Three primary metals are used in jewellery: gold, platinum and silver. You can find some basic facts about each metal below.
Gold – gold does not corrode, rust, or tarnish, which makes it a popular metal for jewellery. Three different colours of gold are used in jewellery: yellow gold, white gold, and rose gold. The purity of gold jewellery is expressed in carat, represented by the letters “ct” carat is reported in 24ths, which means 24ct gold is 100% gold. Gold is too soft to be used in jewellery in its pure form, so it is typically mixed with other metals. Most jewellery is either 18ct gold (composed of 75% gold) or 9ct gold (composed of 37.5% gold).
Platinum – platinum is the strongest of all the jewellery metals. Platinum does not tarnish or scratch easily, which is why it is the metal of choice for stone settings. Quality platinum jewellery is usually 95% platinum, with the other 5% consisting of palladium, iridium, or ruthenium. The metal will bear the mark “Plat” or “950 Plat.”
Silver – like gold, silver is too soft to be used by itself in jewellery. For this reason, it is mixed with other metals to enhance its durability. One of the most popular jewellery metals is sterling silver, which is 92.5% silver and 7.5% copper.
Throughout history gold was used in decorating tombs and houses of worship on all continents. However, the first objects made of gold, dated 5 millenniums ago, were discovered in Egypt.
British explorers Howard Carter and Lord Carnarvon in 1923 found the tomb of Tutankhamen filled with state of the art gold articles. In 1876 a notorious German treasure hunter discovered a huge number of different works of art made of pure gold in the ancient citadel of Mycenae located in the mid-eastern Peloponnese of Greece.
These beautiful objects of art were crafted by local artists in the middle of the 4th century B.C. Gold has always occurred in its pure form, not mixed with other metals. Because of it’s colour and durability, gold remains the favorite material for creating the most admirable objects of art and jewellery.
Pure (100%) gold is too soft, and is usually mixed with other metal alloys (silver, copper, nickel and zinc) to make it stronger and more durable for jewellery.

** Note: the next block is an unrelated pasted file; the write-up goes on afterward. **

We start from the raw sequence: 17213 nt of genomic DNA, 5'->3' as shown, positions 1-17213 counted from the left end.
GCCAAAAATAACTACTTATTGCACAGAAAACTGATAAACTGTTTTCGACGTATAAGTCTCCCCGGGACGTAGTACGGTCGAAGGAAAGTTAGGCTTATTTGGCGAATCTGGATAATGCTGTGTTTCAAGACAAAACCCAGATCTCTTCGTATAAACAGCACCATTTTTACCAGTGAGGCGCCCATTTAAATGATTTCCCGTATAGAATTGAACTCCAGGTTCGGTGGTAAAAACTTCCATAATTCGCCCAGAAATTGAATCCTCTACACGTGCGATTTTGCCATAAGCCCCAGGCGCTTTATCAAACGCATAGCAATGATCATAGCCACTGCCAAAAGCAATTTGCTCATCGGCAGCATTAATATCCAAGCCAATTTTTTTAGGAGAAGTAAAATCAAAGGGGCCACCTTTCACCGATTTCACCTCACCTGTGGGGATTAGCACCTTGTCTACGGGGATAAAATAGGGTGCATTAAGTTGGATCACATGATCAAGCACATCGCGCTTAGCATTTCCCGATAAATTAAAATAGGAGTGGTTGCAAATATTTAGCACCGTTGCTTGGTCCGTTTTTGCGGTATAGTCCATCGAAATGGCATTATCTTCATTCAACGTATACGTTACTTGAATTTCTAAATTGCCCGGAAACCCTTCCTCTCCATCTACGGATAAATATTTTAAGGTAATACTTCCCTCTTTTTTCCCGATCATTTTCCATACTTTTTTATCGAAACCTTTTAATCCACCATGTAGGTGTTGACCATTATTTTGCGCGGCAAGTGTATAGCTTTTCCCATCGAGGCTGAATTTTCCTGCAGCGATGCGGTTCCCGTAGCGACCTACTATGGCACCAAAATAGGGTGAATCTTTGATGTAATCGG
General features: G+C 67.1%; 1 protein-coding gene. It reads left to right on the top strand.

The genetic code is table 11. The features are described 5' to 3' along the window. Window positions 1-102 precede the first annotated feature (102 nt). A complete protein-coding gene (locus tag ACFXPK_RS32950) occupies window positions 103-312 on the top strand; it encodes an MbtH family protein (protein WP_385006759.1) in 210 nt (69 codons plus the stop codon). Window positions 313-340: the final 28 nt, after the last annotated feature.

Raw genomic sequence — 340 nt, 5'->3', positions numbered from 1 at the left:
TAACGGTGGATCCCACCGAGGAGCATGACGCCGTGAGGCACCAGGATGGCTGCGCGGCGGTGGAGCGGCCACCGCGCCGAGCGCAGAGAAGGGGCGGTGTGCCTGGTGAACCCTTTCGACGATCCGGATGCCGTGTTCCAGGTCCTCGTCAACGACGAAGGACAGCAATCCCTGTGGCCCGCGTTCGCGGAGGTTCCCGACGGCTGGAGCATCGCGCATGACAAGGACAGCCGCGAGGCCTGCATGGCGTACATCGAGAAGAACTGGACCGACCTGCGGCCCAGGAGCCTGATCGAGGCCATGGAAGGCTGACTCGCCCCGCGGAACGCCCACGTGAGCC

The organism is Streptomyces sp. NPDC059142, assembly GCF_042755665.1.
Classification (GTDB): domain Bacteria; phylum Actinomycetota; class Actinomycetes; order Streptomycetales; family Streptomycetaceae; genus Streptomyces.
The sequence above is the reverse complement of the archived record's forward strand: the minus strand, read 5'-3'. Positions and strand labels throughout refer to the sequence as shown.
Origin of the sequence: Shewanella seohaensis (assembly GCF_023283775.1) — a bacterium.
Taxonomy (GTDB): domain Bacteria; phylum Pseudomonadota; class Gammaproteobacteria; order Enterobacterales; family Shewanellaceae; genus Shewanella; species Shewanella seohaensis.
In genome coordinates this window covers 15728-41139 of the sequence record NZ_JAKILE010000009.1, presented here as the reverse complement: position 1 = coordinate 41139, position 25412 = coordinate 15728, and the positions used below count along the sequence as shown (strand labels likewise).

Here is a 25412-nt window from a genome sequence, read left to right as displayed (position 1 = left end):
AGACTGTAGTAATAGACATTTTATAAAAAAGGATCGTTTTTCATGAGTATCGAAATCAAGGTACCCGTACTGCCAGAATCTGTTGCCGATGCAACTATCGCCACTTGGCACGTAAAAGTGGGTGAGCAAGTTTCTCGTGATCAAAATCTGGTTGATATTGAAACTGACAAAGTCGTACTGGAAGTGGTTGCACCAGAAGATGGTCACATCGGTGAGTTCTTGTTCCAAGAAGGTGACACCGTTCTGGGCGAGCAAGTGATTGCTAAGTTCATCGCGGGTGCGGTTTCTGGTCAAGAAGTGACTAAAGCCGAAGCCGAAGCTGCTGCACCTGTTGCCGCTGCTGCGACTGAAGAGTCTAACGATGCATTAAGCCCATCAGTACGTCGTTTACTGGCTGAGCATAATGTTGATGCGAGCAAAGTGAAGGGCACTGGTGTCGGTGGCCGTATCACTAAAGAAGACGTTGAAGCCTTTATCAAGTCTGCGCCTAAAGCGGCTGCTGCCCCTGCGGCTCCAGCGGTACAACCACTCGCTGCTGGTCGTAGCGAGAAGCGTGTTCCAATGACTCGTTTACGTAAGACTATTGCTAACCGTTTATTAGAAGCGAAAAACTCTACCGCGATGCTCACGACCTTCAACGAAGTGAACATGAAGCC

What is a carat? – The carat indicates the amount of pure gold in the metal. The higher the carat, the higher the percentage of pure gold in the metal.
Percentage of Pure Gold by carat
Why is 18ct gold more valuable than 9ct gold? – 18ct gold contains a higher (75%) percentage of pure gold than 9ct gold (37.5%).
What kind of markings can be found on gold jewellery? – You should see a marking such as ‘9ct’, “375” or ’18ct’, 750 to indicate the carat, and you may sometimes also see the manufacturers registered trademark or the country of origin. What is the difference between yellow, white and rose gold?
Pure gold (which is always yellow) is too soft for making jewellery. The metal alloys that are mixed with pure gold for strength can also modify the resulting colour to produce different shades of yellow, white, and pink gold. White gold was originally developed to imitate platinum. What other factors determine the value of a gold jewellery piece?
There are many other factors that determine the value of a gold jewellery piece:
Weight – gold is sold by weight – grams (g), the heavier the piece, the higher the gold content, therefore it is more expensive.
Design – designer jewellery is more expensive, especially if it is a one of a kind piece.
Finish – special finishes to the metal such as matte, or sand-blasted finish add to the cost of the gold jewellery piece.
How do I care for my gold jewellery?
You could take good care of your jewellery by following a few simple steps: Avoid contact with soap, perfume, cosmetics and hairspray. Take chains and bracelets off at night, and store them flat to prevent them from breaking. Use a gentle soft cloth to polish gold jewellery after wearing.
For more information visit Bullion Gold Education or Wikipedia http://en.wikipedia.org/wiki/Gold
As a precious metal Platinum was first introduced close to the end of the 19th century. The main characteristics of platinum is a deep luster and a vivid white colour. Platinum is much more valuable than pure gold or palladium. Platinum is often used to produce the finest jewellery and for setting expensive gemstones. Platinum is one of the most popular metals of choice for ring settings because the strength and colour of platinum magnify the brilliance and depth of diamonds and most precious gems.
Because of its density and weight, you can feel the difference between platinum and other precious metals when comparing different types of jewellery. Platinum is usually marked with the following symbols: PL, PT, PLAT, 950 or PT950. Since platinum is the purest metal, it rarely causes an allergic reaction. Worldwide there is an increased interest in platinum jewellery, with wedding and engagement rings being the strongest selling category. The platinum group of metals, is comprised of six closely related metals: Platinum, Palladium, Rhodium, Ruthenium, Iridium and Osmium.
Silver is the most reflective and affordable of the precious metals. Its lower price permits bold, innovative looks. Sterling silver jewellery is often fashioned by top designers and can range in price from hundreds to thousands of Rands. Sterling silver is the standard of quality for jewellery containing 92.5% silver and 7.5% copper.